Espresso is many things to many people: To some, it's simply an every-morning wake-me-up, while others view it as the caffeinated equivalent of a fine, aged Scotch. Beyond that, there's the question of flavor. Do you like yours dark roasted, with a bittersweet, smoky-chocolate taste? Or perhaps you prefer a lighter, brighter shot, with a citrusy snap and a clean finish?
Asking whether someone prefers an espresso made from a blend of coffees or a single-origin bean is kind of like asking whether they prefer a romantic symphony or a blazing sax solo. They both have their time and place, but they're certainly very different music. So what's the difference between a blend and a single-origin coffee? And what are the benefits of each? Let's take a look.
While a blend of coffees with different characteristics might play off one another harmoniously, a single-origin bean can stand alone and let its best (or at least, most prominent) features shine.
The nature of the espresso extraction itself—high-temperature water forced at high pressure through finely ground coffee—acts as a kind of magnifying glass on a coffee. Because of the extreme elements you're exposing the beans' delicate aromatics to, whatever their natural essences are tend to be somewhat exaggerated when brewed in this manner.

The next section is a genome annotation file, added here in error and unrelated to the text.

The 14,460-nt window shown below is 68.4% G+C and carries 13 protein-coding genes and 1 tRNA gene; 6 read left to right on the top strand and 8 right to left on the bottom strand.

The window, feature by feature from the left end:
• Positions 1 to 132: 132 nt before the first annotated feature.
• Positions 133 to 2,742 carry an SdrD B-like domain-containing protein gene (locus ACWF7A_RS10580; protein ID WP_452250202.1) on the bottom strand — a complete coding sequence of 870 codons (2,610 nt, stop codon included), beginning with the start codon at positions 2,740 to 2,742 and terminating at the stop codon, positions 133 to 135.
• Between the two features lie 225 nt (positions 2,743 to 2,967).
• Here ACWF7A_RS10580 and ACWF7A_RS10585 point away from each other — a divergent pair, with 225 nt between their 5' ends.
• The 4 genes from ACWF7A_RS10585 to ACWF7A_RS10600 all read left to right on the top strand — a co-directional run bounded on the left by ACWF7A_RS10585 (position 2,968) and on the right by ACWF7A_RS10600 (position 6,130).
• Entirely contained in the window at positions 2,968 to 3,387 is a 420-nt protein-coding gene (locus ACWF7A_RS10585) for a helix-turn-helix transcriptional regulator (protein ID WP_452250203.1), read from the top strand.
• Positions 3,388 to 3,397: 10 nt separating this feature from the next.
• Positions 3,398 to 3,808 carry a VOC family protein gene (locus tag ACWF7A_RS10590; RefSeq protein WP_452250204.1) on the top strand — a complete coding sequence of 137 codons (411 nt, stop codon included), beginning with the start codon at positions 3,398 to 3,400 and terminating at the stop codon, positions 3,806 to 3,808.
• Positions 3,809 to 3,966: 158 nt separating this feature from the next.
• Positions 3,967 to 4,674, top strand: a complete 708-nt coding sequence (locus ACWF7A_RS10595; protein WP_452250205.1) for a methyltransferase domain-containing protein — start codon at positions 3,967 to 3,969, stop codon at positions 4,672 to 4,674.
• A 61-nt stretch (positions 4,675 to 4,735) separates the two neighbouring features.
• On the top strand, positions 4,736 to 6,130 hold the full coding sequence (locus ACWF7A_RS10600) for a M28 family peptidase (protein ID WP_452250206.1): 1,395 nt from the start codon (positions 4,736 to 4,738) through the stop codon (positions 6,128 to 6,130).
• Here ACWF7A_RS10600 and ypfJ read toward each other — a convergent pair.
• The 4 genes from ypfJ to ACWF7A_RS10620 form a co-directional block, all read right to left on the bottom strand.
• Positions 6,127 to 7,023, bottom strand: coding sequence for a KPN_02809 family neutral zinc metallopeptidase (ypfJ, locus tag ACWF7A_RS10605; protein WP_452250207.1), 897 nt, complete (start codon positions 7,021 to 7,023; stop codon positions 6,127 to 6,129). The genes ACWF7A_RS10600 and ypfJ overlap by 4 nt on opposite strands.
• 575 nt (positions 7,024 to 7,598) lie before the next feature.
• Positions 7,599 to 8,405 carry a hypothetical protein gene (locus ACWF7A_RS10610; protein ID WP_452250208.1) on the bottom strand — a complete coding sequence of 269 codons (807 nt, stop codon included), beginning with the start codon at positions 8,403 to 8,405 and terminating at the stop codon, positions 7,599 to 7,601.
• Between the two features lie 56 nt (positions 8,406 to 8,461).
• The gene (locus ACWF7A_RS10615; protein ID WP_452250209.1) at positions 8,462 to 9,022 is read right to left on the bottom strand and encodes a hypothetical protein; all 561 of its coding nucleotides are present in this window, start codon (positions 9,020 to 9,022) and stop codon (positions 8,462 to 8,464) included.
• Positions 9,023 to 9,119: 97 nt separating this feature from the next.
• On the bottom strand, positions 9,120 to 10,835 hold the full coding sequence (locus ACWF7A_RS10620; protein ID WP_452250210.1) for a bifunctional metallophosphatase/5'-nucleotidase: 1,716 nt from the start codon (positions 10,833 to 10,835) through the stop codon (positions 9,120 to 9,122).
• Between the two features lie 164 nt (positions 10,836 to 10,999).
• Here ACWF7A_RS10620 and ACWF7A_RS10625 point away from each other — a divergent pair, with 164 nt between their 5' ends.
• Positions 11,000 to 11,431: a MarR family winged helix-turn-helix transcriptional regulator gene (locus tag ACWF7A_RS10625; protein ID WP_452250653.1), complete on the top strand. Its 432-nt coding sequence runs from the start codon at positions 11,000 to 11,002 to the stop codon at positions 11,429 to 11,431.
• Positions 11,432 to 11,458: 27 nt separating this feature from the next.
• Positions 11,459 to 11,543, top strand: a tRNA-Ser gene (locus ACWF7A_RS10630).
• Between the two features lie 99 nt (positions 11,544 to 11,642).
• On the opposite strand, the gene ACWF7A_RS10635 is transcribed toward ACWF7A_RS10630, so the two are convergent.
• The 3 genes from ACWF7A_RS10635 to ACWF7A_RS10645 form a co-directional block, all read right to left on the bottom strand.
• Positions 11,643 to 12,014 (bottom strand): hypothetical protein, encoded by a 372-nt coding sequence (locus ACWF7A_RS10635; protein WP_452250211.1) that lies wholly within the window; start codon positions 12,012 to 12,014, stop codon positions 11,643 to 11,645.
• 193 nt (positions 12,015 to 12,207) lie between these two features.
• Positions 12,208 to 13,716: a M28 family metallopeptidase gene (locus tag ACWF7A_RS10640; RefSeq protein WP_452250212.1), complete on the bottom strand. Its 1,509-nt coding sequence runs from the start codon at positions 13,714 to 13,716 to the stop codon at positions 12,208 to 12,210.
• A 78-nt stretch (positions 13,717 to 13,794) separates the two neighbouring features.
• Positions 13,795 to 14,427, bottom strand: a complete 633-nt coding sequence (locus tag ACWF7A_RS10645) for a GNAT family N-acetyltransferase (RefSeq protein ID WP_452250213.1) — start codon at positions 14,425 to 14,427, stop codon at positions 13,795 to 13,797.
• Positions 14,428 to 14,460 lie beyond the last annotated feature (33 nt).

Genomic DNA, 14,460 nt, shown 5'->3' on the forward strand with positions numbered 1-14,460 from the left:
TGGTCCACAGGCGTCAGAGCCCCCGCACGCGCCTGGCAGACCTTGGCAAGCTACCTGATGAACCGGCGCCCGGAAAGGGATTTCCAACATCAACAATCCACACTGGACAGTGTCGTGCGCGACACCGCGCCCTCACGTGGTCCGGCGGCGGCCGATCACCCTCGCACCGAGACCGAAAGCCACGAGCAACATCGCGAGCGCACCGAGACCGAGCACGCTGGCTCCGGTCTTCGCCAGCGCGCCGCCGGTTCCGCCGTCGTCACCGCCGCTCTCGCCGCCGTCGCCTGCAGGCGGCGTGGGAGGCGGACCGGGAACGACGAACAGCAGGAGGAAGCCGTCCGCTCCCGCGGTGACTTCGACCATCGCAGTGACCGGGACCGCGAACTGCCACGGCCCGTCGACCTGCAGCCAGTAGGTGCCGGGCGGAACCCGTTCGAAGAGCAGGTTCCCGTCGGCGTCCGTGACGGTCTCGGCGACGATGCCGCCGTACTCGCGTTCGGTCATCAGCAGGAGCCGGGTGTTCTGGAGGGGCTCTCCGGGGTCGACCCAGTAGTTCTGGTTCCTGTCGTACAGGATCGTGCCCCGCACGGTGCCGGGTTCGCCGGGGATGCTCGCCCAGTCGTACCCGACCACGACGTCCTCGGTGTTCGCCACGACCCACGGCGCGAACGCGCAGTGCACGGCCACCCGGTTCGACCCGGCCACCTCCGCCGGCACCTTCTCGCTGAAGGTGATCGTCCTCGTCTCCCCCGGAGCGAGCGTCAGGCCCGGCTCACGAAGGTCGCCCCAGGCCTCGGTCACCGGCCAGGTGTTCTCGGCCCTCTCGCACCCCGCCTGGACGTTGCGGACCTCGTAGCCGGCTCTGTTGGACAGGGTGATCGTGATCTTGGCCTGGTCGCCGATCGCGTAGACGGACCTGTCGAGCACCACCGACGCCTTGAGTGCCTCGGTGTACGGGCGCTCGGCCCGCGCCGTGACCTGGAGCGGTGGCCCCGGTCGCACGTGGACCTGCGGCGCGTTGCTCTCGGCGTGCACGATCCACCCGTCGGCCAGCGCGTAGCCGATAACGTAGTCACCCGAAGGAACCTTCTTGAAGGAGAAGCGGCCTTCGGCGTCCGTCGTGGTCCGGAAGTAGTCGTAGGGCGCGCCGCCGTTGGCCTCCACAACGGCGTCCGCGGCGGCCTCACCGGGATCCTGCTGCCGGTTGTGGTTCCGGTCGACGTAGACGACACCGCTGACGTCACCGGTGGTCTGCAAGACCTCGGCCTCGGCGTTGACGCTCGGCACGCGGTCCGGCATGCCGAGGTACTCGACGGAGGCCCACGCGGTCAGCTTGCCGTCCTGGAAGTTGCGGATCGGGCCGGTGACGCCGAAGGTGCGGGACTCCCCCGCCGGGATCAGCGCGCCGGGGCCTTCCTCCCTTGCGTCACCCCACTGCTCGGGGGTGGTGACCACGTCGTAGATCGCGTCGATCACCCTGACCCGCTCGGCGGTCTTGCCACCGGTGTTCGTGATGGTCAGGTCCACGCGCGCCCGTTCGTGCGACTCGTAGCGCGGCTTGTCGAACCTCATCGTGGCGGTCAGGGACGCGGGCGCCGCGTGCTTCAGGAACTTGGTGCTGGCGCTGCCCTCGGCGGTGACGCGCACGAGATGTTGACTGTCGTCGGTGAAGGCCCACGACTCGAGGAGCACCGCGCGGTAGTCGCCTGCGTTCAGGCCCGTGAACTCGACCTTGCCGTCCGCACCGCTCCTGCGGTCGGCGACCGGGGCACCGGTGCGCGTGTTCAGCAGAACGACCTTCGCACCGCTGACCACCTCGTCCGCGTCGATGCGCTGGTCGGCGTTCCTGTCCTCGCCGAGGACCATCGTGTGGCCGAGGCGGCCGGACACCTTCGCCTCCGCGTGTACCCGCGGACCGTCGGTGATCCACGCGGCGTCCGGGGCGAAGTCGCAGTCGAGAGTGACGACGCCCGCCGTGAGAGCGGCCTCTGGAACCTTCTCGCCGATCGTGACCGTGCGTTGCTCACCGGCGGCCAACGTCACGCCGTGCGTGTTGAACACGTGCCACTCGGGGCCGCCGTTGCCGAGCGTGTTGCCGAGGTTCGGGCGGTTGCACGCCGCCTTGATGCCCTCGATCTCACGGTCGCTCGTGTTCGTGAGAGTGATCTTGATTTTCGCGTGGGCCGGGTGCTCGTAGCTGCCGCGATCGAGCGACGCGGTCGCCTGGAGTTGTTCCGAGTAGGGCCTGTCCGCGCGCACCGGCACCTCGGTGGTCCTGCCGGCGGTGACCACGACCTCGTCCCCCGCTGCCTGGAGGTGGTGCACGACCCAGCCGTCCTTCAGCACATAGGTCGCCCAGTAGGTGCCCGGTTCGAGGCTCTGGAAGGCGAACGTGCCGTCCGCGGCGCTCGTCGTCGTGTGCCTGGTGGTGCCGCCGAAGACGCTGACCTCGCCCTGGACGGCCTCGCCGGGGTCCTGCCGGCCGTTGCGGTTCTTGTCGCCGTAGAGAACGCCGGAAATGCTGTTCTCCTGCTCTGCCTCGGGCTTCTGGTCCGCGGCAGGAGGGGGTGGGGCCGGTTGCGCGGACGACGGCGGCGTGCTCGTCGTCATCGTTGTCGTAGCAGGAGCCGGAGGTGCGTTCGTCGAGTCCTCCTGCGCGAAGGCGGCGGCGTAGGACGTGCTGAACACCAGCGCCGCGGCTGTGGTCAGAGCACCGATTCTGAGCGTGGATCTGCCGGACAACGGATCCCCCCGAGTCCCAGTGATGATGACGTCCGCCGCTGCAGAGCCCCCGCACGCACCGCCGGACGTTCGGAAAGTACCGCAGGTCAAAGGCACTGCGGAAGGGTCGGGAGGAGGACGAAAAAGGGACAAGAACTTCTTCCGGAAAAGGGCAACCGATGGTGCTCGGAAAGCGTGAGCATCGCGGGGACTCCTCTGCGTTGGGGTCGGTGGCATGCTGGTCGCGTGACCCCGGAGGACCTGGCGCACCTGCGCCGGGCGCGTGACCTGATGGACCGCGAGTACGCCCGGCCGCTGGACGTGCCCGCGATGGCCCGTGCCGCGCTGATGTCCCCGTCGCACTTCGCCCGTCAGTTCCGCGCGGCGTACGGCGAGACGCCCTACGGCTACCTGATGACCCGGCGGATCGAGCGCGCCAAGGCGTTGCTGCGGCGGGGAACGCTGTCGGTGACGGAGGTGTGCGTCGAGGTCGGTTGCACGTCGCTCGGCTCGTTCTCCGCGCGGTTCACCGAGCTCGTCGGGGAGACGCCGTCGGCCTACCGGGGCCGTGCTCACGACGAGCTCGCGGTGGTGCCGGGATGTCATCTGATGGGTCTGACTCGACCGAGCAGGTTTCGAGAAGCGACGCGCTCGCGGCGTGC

Got a coffee with a super lemony zip to it in the cup? It might be a mouth-puckeringly, eye-poppingly sour shot in the end. (Or it might not be—that's the beauty of the thing, that you have to taste it and taste it and taste it to know as you go). A blend of coffees with different inherent characteristics, however, might balance each other out. Add a little chocolaty flavor from this bean, a little citrus from another, a heavy body from a third, and what do you get? Hopefully something basically consistent and definitely delicious when made by a competent barista.
Espresso "blends" have long been proprietary information: Closely guarded secret recipes that roasters would lock away, providing only the vaguest of clues as to what might be in the bag. Thankfully, many roasters are moving away from this tact and being more open about a blend's components, but it can still be hard to pinpoint what notes on your tongue come from which beans in the bag. One of the great advantages to a single-origin coffee is knowing more precisely where the flavor comes from, which can allow a barista more control over the variables at hand when making each shot (so they can adjust the amount of coffee per dose, water temperature, and length of extraction).
Roast level and style obviously play a role in the result, but there's no specific "espresso" roast recognized and adhered to by roasters worldwide. Some roasters will brown the beans with a longer process at a lower temperature, which can mute more acidic flavors and mellow out particularly bright coffees. But often that brightness or fruit-like effervescence is what draws a single-origin espresso apart from its balanced, blended counterparts.
Like everything else coffee-related, it all comes down to taste and preference. So tell us: Do you typically prefer a blend, or are you a single-originaholic? And what's the best example of either you've ever drunk?
All products linked here have been independently selected by our editors. We may earn a commission on purchases, as described in our affiliate policy.